We are pleased to report that this week, our joint crowdsourcing project with Stanford University, Year of the Bay, became a part of an exciting new museum exhibition in San Francisco. The exhibit, called Curating the Bay: Crowdsourcing a New Environmental History, is a collaboration with the California Historical Society (CHS) to open their collections to the public in a new and interactive way.
Museums and archives alike always aspire to having a completed history of a certain topic, and in Curating the Bay the CHS takes a leap into uncharted territory by asking visitors to fill in the blanks rather than presenting them with a finished narrative. Many of the photographs, paintings, and documents in their collections still contain historical mysteries, and the exhibition invites the public to help solve them as well as to contribute their own stories and materials.
This is where Historypin comes in. Excitingly, we have set up a pinning station within the CHS’s exhibition, so visitors can scan and add their materials into the Year of the Bay project while they are there. And since the project is at yearofthebay.org, visitors not only from the Bay Area but from all over the world can contribute to the history of San Francisco Bay.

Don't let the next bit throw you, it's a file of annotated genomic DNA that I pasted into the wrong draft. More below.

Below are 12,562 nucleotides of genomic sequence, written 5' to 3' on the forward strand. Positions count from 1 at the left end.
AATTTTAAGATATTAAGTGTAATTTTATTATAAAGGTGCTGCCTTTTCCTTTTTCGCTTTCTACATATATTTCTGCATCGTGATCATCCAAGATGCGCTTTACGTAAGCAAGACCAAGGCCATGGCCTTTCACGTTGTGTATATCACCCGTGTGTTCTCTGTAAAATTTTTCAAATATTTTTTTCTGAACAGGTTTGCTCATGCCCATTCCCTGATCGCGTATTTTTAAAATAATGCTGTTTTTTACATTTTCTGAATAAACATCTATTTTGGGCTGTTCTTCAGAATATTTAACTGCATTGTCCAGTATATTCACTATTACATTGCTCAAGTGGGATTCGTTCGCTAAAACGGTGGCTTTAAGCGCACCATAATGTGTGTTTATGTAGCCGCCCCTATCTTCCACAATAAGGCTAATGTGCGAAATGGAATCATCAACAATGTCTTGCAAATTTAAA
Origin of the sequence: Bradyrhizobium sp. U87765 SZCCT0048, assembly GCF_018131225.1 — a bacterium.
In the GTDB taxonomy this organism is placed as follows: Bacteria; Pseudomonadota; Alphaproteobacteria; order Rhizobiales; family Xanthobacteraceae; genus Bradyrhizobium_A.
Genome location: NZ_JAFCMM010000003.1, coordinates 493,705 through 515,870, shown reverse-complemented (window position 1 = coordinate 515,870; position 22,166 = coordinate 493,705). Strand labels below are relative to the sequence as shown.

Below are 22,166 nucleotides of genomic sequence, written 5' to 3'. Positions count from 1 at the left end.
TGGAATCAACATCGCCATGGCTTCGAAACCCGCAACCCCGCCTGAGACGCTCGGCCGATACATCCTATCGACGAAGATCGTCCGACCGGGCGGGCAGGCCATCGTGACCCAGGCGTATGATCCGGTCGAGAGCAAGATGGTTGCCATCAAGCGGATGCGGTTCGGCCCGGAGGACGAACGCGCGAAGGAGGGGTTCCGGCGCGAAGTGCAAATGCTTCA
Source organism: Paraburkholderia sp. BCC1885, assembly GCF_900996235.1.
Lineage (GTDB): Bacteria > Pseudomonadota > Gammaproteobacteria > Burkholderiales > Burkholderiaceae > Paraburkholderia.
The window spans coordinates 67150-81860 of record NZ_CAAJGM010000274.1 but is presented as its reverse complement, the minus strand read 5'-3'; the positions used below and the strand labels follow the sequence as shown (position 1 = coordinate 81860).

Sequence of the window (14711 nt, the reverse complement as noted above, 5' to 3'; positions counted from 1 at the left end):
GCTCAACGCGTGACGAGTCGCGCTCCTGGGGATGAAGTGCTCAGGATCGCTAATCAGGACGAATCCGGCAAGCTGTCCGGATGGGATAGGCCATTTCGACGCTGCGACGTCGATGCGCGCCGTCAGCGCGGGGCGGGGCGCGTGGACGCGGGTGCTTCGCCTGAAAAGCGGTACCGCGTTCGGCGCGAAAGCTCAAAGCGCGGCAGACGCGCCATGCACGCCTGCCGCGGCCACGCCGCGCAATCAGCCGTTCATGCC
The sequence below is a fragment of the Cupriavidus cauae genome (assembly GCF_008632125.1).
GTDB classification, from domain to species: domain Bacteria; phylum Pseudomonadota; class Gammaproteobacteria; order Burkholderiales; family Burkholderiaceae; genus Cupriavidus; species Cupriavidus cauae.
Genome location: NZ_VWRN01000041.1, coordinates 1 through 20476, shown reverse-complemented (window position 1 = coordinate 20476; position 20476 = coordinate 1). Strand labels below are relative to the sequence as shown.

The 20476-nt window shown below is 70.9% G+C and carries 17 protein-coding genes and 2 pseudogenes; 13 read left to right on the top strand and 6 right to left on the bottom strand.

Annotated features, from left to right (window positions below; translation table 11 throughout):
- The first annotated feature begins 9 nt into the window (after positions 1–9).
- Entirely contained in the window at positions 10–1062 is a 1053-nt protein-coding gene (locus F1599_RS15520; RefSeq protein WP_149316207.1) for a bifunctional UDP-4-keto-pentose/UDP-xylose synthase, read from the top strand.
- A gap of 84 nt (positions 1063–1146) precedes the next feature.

A huge number of people came out in support of the exhibit during its opening this past Sunday, April 7. With music, food, drinks, and good conversation, many visitors expressed excitement at the prospect of contributing to history.
One of my favorite parts of the exhibition is a touchscreen display of the Year of the Bay website that we created just for exhibits (pictured below).
And with great visual flair, the CHS has surrounded the touchscreen display with an analog version of the map of the Bay Area directly behind the touchscreen, complete with pins! As the exhibition continues, they will add visitor contributions to the wall along with their own “pins.” Fantastic!
With this exhibition and the outreach activities surrounding it, we hope to help create a richer and more diverse history of the San Francisco Bay. Since the opening, we have already received many wonderful contributions to yearofthebay.org from all over the world. If you are in the Bay Area from now until August 25th, come on down to the exhibition and try your hand at solving some historical mysteries, or follow along online as we tweet about them weekly.
And finally, videos and pictures are sometimes worth more than words, so here is a short video Historypin has made to explain our exciting new Year of the Bay project. Take a look!